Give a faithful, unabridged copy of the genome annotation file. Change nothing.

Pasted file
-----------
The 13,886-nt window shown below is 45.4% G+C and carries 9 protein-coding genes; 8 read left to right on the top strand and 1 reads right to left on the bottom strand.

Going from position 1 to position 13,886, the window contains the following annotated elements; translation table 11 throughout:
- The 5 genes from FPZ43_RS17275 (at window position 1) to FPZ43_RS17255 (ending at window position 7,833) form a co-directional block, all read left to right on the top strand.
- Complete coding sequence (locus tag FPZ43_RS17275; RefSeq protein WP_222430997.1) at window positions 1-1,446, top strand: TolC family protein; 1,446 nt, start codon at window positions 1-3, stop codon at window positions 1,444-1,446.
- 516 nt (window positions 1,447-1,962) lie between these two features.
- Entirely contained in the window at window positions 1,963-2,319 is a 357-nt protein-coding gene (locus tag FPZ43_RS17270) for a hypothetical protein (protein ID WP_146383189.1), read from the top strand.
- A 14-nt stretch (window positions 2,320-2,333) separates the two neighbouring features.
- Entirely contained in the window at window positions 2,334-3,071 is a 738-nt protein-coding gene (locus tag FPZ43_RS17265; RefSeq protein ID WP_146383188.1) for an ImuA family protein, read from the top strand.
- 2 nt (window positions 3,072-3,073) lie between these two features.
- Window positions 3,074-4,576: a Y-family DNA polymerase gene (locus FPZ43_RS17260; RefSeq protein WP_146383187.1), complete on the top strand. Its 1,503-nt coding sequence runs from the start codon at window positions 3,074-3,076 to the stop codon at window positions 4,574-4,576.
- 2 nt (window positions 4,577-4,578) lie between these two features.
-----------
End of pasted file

The 13,886-nt window shown below is 45.4% G+C and carries 9 protein-coding genes; 8 read left to right on the top strand and 1 reads right to left on the bottom strand.

Going from position 1 to position 13,886, the window contains the following annotated elements; translation table 11 throughout:
- The 5 genes from FPZ43_RS17275 (at window position 1) to FPZ43_RS17255 (ending at window position 7,833) form a co-directional block, all read left to right on the top strand.
- Complete coding sequence (locus tag FPZ43_RS17275; RefSeq protein WP_222430997.1) at window positions 1-1,446, top strand: TolC family protein; 1,446 nt, start codon at window positions 1-3, stop codon at window positions 1,444-1,446.
- 516 nt (window positions 1,447-1,962) lie between these two features.
- Entirely contained in the window at window positions 1,963-2,319 is a 357-nt protein-coding gene (locus tag FPZ43_RS17270) for a hypothetical protein (protein ID WP_146383189.1), read from the top strand.
- A 14-nt stretch (window positions 2,320-2,333) separates the two neighbouring features.
- Entirely contained in the window at window positions 2,334-3,071 is a 738-nt protein-coding gene (locus tag FPZ43_RS17265; RefSeq protein ID WP_146383188.1) for an ImuA family protein, read from the top strand.
- 2 nt (window positions 3,072-3,073) lie between these two features.
- Window positions 3,074-4,576: a Y-family DNA polymerase gene (locus FPZ43_RS17260; RefSeq protein WP_146383187.1), complete on the top strand. Its 1,503-nt coding sequence runs from the start codon at window positions 3,074-3,076 to the stop codon at window positions 4,574-4,576.
- 2 nt (window positions 4,577-4,578) lie between these two features.